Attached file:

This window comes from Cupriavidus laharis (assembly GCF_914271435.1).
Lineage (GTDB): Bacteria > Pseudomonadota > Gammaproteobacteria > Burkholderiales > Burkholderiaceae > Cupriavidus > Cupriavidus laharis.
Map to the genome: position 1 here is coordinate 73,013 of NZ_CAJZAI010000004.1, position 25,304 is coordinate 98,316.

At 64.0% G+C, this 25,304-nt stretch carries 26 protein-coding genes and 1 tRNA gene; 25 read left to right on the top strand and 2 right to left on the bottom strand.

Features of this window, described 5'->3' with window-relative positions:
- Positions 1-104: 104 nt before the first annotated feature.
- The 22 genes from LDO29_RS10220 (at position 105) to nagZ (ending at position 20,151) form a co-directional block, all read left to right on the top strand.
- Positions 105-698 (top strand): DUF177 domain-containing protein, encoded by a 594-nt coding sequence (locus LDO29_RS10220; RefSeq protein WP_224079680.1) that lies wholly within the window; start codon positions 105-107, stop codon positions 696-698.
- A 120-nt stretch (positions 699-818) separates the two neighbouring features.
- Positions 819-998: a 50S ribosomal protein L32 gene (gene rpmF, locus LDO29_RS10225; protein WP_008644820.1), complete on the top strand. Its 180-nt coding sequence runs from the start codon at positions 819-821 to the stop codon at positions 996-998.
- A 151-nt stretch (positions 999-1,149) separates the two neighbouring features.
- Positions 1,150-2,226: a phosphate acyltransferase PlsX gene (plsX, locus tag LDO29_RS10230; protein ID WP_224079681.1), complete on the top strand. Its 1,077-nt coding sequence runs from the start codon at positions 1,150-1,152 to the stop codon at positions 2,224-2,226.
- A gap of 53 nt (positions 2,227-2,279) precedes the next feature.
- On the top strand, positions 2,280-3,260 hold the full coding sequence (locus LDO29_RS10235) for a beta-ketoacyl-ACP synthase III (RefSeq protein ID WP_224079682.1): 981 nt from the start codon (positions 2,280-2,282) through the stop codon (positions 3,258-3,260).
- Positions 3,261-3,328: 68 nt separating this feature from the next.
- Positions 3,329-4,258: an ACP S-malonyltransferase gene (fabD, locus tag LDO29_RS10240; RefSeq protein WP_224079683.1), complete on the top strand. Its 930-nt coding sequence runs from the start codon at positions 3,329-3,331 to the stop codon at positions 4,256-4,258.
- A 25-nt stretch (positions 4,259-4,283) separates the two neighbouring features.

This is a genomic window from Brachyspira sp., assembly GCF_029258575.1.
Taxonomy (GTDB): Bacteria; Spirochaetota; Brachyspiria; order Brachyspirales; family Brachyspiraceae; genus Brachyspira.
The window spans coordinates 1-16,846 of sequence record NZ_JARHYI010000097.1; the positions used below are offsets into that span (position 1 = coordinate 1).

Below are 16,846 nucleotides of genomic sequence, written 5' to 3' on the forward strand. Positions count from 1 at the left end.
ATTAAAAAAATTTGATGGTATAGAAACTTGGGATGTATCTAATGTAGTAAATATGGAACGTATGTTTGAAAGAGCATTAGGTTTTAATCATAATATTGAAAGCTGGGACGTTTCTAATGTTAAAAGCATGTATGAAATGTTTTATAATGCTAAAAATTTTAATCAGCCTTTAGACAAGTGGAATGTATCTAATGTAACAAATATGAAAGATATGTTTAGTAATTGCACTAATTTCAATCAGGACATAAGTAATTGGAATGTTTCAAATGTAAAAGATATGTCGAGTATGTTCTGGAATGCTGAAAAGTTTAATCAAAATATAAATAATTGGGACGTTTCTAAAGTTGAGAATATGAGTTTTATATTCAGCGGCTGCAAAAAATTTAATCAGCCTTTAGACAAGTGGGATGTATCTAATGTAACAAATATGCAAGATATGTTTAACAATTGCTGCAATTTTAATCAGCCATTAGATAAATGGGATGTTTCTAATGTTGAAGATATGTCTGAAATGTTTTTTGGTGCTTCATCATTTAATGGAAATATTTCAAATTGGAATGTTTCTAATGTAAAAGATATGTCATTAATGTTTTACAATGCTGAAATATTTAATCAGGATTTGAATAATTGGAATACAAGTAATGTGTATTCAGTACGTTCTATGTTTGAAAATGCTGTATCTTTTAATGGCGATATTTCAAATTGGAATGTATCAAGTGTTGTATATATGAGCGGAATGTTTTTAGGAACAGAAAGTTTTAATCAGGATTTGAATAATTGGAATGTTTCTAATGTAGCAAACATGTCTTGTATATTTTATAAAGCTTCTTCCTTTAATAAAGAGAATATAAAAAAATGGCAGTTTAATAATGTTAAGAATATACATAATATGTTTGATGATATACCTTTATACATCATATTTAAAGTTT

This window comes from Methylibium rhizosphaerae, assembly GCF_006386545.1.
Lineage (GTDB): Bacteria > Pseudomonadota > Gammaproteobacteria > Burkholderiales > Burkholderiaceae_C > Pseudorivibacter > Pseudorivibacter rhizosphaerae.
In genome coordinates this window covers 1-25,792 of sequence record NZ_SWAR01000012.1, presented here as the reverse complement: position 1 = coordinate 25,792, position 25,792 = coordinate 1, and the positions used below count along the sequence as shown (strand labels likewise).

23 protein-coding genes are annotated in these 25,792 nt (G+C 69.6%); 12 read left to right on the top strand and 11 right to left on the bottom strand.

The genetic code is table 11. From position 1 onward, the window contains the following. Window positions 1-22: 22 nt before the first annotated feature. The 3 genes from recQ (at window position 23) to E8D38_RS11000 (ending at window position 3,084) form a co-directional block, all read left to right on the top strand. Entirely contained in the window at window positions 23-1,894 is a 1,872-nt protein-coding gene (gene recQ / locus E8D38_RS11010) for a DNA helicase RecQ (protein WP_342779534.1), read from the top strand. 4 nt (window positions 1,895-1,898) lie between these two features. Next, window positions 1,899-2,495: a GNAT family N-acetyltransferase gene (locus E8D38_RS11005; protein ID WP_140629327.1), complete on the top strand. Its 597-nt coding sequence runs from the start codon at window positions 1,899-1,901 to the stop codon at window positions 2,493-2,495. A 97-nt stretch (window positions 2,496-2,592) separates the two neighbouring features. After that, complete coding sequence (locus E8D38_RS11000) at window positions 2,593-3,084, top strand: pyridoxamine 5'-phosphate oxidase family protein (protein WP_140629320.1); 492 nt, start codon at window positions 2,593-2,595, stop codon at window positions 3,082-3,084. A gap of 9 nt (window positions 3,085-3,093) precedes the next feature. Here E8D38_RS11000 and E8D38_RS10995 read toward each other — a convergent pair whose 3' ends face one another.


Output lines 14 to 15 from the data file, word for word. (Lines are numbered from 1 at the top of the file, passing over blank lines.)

- On the top strand, positions 2,280-3,260 hold the full coding sequence (locus LDO29_RS10235) for a beta-ketoacyl-ACP synthase III (RefSeq protein ID WP_224079682.1): 981 nt from the start codon (positions 2,280-2,282) through the stop codon (positions 3,258-3,260).
- Positions 3,261-3,328: 68 nt separating this feature from the next.